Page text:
NEW ORLEANS –The Louisiana Supreme Court has reversed a lower court’s decision regarding Orleans Parish Assessor Errol Williams’ fair market value assessments of an affordable housing development. 

The Supreme Court’s March 13 opinion overturned the Fourth Circuit Court of Appeal’s ruling and reinstated the Louisiana Tax Commission’s decision that modified William’s $4 million assessment of Opportunity Homes Limited’s properties to $1.52 million.

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At issue was whether a “market approach” or “income approach” should be used to determine the fair market value of affordable housing. The tax commission recommends an income-based approach, evaluating the property based on the income it generates. But Williams used a market approach, basing its value on the recent sale prices of nearby, comparably sized properties. 

As a result, the Opportunity Homes properties were assessed at $4,200,900 and $4,083,610 for the 2014 and 2015 tax year respectively. But the Louisiana Tax Commission, which used the income-based approach, said the actual fair market value was $1,525,000. 

Opportunity Homes, the developer of affordable housing units on 32 scattered sites around New Orleans, argued that Williams overvalued its properties, failing to account for the vast income difference between market-rate and rent-restricted properties. The Louisiana Tax Commission, which administers tax policy for the state, agreed with the developer and joined the suit, concluding that Williams “erred in failing to utilize the recommended income approach.”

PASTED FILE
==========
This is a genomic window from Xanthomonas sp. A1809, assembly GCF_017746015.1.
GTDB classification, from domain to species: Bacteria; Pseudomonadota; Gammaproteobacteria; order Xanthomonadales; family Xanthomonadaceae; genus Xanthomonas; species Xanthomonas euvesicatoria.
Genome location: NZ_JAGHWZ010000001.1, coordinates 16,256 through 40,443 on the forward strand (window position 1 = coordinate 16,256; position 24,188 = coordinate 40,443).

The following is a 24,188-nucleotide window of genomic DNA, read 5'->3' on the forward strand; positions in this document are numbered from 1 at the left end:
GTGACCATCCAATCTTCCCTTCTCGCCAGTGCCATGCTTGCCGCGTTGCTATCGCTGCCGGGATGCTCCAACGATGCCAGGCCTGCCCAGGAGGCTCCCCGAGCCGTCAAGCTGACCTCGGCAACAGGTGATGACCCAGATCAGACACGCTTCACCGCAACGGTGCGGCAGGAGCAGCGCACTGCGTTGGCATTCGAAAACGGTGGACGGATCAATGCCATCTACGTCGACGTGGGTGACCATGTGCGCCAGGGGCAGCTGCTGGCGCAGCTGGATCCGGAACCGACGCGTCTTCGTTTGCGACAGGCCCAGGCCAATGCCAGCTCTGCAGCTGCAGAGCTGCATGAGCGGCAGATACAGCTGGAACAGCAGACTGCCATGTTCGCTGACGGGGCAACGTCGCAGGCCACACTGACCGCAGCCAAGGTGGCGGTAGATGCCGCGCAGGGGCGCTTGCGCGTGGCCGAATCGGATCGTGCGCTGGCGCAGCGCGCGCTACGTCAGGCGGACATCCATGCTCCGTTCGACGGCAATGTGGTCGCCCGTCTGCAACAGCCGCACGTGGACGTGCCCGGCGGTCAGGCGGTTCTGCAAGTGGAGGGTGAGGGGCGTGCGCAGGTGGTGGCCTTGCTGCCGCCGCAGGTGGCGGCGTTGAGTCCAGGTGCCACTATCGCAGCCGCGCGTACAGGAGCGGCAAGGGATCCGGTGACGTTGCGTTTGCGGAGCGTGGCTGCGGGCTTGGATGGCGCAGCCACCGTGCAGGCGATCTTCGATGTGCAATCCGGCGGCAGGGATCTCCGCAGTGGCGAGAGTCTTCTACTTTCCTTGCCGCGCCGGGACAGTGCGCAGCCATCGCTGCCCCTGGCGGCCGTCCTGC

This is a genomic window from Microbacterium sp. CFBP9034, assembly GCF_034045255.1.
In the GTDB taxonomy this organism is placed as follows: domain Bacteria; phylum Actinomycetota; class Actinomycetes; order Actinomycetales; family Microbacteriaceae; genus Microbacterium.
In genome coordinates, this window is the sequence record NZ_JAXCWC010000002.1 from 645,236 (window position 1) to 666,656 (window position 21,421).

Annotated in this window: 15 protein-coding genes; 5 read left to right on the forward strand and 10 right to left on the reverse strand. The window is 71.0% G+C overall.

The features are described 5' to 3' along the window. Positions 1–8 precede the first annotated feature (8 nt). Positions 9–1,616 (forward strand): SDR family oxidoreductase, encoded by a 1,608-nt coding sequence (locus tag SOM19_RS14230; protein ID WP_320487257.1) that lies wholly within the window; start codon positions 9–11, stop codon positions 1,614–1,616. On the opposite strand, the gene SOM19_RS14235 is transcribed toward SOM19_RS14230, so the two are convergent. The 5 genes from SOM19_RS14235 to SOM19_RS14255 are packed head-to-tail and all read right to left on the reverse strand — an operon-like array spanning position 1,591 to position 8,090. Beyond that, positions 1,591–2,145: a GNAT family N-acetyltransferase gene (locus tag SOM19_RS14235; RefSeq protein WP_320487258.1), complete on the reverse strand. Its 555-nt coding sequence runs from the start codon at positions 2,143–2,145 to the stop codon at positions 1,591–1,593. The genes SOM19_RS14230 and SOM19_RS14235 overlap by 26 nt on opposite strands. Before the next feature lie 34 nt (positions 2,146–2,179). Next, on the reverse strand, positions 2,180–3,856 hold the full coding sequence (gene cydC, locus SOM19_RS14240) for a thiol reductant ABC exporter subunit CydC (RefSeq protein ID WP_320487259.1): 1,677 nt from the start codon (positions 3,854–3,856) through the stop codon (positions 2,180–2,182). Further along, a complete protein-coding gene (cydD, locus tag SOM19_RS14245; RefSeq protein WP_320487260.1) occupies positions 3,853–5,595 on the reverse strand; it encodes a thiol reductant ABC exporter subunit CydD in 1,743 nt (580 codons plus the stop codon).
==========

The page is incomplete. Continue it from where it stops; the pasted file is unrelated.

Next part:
They won at the district court trial, but the Fourth Circuit Court of Appeals reversed the lower court decision, saying “a plain reading of the statute supports the assessor’s position that he may use any of the three (3) generally-accepted methodologies in assessing affordable housing.” Those methodologies include the market, cost and income approaches. 

The Supreme Court disagreed, saying, “the income approach was the more appropriate method for determining fair market value in this case. Consequently, the appellate court erred in holding that the Commission’s decisions were in violation of statutory provisions, in excess of its authority.”

 

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